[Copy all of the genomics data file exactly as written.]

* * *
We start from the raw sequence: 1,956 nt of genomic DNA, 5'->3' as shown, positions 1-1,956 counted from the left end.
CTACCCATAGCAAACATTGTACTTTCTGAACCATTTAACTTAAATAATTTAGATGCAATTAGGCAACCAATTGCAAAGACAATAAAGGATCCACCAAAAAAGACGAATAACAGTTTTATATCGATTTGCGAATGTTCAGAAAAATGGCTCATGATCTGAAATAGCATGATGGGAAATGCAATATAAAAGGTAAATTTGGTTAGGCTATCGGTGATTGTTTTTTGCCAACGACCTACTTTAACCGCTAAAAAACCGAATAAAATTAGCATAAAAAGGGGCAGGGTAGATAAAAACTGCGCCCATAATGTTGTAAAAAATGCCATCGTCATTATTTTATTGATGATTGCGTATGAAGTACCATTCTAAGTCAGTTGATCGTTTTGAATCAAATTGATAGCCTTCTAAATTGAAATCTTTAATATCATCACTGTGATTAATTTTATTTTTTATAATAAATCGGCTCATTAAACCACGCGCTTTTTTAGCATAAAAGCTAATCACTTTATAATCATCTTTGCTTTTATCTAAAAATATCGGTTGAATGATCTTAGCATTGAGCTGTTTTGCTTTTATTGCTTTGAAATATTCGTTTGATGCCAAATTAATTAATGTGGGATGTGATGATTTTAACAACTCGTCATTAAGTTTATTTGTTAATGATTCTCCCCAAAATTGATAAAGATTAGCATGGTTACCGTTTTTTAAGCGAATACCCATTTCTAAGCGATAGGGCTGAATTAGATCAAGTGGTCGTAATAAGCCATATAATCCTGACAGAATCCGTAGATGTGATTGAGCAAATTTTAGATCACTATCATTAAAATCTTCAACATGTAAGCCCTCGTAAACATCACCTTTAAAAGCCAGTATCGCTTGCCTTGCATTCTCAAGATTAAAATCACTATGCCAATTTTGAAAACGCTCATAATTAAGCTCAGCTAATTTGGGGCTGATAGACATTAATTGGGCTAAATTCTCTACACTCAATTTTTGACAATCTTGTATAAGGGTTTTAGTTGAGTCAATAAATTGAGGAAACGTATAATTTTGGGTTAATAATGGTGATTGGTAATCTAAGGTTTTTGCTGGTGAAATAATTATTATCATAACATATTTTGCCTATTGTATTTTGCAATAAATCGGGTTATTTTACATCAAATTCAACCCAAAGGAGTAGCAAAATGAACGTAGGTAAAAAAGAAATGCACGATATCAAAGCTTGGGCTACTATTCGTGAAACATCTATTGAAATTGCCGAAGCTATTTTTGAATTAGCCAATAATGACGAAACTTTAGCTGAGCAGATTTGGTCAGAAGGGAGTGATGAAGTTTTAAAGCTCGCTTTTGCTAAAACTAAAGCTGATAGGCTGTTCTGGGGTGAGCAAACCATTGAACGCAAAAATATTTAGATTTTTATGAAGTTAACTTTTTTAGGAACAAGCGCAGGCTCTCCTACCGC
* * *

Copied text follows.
We start from the raw sequence: 1,956 nt of genomic DNA, 5'->3' as shown, positions 1-1,956 counted from the left end.
CTACCCATAGCAAACATTGTACTTTCTGAACCATTTAACTTAAATAATTTAGATGCAATTAGGCAACCAATTGCAAAGACAATAAAGGATCCACCAAAAAAGACGAATAACAGTTTTATATCGATTTGCGAATGTTCAGAAAAATGGCTCATGATCTGAAATAGCATGATGGGAAATGCAATATAAAAGGTAAATTTGGTTAGGCTATCGGTGATTGTTTTTTGCCAACGACCTACTTTAACCGCTAAAAAACCGAATAAAATTAGCATAAAAAGGGGCAGGGTAGATAAAAACTGCGCCCATAATGTTGTAAAAAATGCCATCGTCATTATTTTATTGATGATTGCGTATGAAGTACCATTCTAAGTCAGTTGATCGTTTTGAATCAAATTGATAGCCTTCTAAATTGAAATCTTTAATATCATCACTGTGATTAATTTTATTTTTTATAATAAATCGGCTCATTAAACCACGCGCTTTTTTAGCATAAAAGCTAATCACTTTATAATCATCTTTGCTTTTATCTAAAAATATCGGTTGAATGATCTTAGCATTGAGCTGTTTTGCTTTTATTGCTTTGAAATATTCGTTTGATGCCAAATTAATTAATGTGGGATGTGATGATTTTAACAACTCGTCATTAAGTTTATTTGTTAATGATTCTCCCCAAAATTGATAAAGATTAGCATGGTTACCGTTTTTTAAGCGAATACCCATTTCTAAGCGATAGGGCTGAATTAGATCAAGTGGTCGTAATAAGCCATATAATCCTGACAGAATCCGTAGATGTGATTGAGCAAATTTTAGATCACTATCATTAAAATCTTCAACATGTAAGCCCTCGTAAACATCACCTTTAAAAGCCAGTATCGCTTGCCTTGCATTCTCAAGATTAAAATCACTATGCCAATTTTGAAAACGCTCATAATTAAGCTCAGCTAATTTGGGGCTGATAGACATTAATTGGGCTAAATTCTCTACACTCAATTTTTGACAATCTTGTATAAGGGTTTTAGTTGAGTCAATAAATTGAGGAAACGTATAATTTTGGGTTAATAATGGTGATTGGTAATCTAAGGTTTTTGCTGGTGAAATAATTATTATCATAACATATTTTGCCTATTGTATTTTGCAATAAATCGGGTTATTTTACATCAAATTCAACCCAAAGGAGTAGCAAAATGAACGTAGGTAAAAAAGAAATGCACGATATCAAAGCTTGGGCTACTATTCGTGAAACATCTATTGAAATTGCCGAAGCTATTTTTGAATTAGCCAATAATGACGAAACTTTAGCTGAGCAGATTTGGTCAGAAGGGAGTGATGAAGTTTTAAAGCTCGCTTTTGCTAAAACTAAAGCTGATAGGCTGTTCTGGGGTGAGCAAACCATTGAACGCAAAAATATTTAGATTTTTATGAAGTTAACTTTTTTAGGAACAAGCGCAGGCTCTCCTACCGC